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Marine Corps identifies 8 Marines, 1 Sailor killed in amphibious vehicle accident

U.S. Marine Corps, Navy, and Coast Guard personnel search for survivors after an amphibious assault vehicle accident off the coast of California on July 30, 2020. (U.S. Marine Corps/Released)
August 03, 2020

The identities of the seven presumed dead U.S. Marines and one Sailor were identified early Monday, along with an eighth U.S. Marine who died on the scene following an amphibious assault vehicle accident on Thursday.

The eight missing service members’ identities are as follows:

  • Pfc. Bryan J. Baltierra, 18, of Corona, California, a rifleman with Bravo Company, BLT 1/4, 15th MEU.
  • Lance Cpl. Marco A. Barranco, 21, of Montebello, California, a rifleman with Bravo Company, BLT 1/4, 15th MEU.
  • Pfc. Evan A. Bath, 19, of Oak Creek, Wisconsin, a rifleman with Bravo Company, BLT 1/4, 15th MEU.
  • U.S. Navy Hospitalman Christopher Gnem, 22, of Stockton, California, a hospital corpsman with Bravo Company, BLT 1/4, 15th MEU.
  • Pfc. Jack Ryan Ostrovsky, 21, of Bend, Oregon, a rifleman with Bravo Company, BLT 1/4, 15th MEU.
  • Cpl. Wesley A. Rodd, 23, of Harris, Texas, a rifleman with Bravo Company, BLT 1/4, 15th MEU.
  • Lance Cpl. Chase D. Sweetwood, 19, of Portland, Oregon, a rifleman with Bravo Company, BLT 1/4, 15th MEU.
  • Cpl. Cesar A. Villanueva, 21, of Riverside, California, a rifleman with Bravo Company, BLT 1/4, 15th MEU.

The ninth service member — who died on the scene and was the first reported casualty — was identified as Lance Cpl. Guillermo S. Perez, 20, of New Braunfels, Texas. He was a rifleman with Bravo Company, Battalion Landing Team (BLT) 1/4, 15th MEU.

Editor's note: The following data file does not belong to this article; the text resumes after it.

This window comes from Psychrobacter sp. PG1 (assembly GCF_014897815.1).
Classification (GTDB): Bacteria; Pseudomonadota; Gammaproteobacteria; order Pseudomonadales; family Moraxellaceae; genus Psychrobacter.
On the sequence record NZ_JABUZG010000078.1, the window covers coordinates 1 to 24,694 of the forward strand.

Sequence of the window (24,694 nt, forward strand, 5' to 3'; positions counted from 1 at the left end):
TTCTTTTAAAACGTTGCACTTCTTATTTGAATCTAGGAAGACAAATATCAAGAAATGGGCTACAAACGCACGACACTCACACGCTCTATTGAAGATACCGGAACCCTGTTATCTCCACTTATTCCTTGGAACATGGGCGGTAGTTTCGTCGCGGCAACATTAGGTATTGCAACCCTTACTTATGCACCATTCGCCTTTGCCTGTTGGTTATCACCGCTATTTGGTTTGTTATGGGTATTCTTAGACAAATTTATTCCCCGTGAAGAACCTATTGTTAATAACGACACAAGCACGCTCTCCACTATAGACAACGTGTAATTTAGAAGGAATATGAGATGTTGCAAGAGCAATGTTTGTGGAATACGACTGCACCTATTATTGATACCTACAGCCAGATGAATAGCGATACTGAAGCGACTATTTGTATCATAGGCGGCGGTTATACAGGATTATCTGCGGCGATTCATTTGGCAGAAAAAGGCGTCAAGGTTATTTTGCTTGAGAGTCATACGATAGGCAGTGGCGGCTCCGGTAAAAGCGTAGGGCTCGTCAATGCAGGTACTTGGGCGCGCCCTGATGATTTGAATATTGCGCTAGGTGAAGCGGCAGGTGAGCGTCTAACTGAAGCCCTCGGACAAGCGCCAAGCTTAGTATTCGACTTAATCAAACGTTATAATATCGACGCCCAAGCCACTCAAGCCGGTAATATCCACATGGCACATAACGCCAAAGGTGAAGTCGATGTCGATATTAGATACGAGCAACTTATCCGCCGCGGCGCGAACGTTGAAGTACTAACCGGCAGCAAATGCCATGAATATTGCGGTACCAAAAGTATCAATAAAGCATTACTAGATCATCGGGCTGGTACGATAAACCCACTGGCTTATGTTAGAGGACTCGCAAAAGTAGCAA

Two of the rescued Marines were transported to the hospital in critical condition. One of them has improved to stable condition.

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The eight missing service members were announced as presumed dead on Sunday at the conclusion of a 40-hour search operation.

“All eight service members are presumed deceased. The 15th MEU [Marine Expeditionary Unit] and the ARG [Amphibious Ready Group] leadership determined that there was little probability of a successful rescue given the circumstances of the incident,” I Marine Expeditionary Force said in a statement early Sunday.

During the 40-hour search operation, personnel from the Marine Corps, Navy, and Coast Guard searched a 1,000 square nautical mile radius. Search efforts involved U.S. warships USS John Finn, USS Makin Island, USS Somerset, and USS San Diego, in addition to 11 U.S. Navy SH-60 helicopters, and helicopters and vessels from the Navy, Marine Corps, and Coast Guard.

Col. Christopher Bronzi, 15th MEU Commanding Officer, said “It is with a heavy heart, that I decided to conclude the search and rescue effort. The steadfast dedication of the Marines, Sailors, and Coast Guardsmen to the persistent rescue effort was tremendous.”

Nine service members lost their lives in the incident, as the presumed dead eight service members join one service member who was reported dead in the first reports of the incident.

16 service members were aboard the 20-ton Amphibious Assault Vehicle (AAV) when it sank during a training exercise off the coast of California on Thursday. Seven Marines were rescued alive, and one died on scene.

“I know all of us in the USMC family are extremely saddened following the announcement of the end of SAR operations. This difficult decision was made after all resources were exhausted. Our prayers continue to be with the family and friends of the 8 Marines and one Sailor we lost,” Marine Corps Commandant David Berger tweeted Sunday morning.

“Our thoughts and prayers have been, and will continue to be with our Marines’ and Sailor’s families during this difficult time,” Bronzi said. “As we turn to recovery operations, we will continue our exhaustive search for our missing Marines and Sailor.”

The Marine Corps are deploying offshore supply vessel HOS Dominator, as well as the Undersea Rescue Command and its Remotely Operated Vehicle (ROV) to survey the crash site and conduct recovery efforts.

The AAV had begun taking on water around 5:45 p.m. Thursday night and quickly sank. Two other AAVs were nearby and able to assist in rescuing the survivors and marking the location of the sunk vehicle.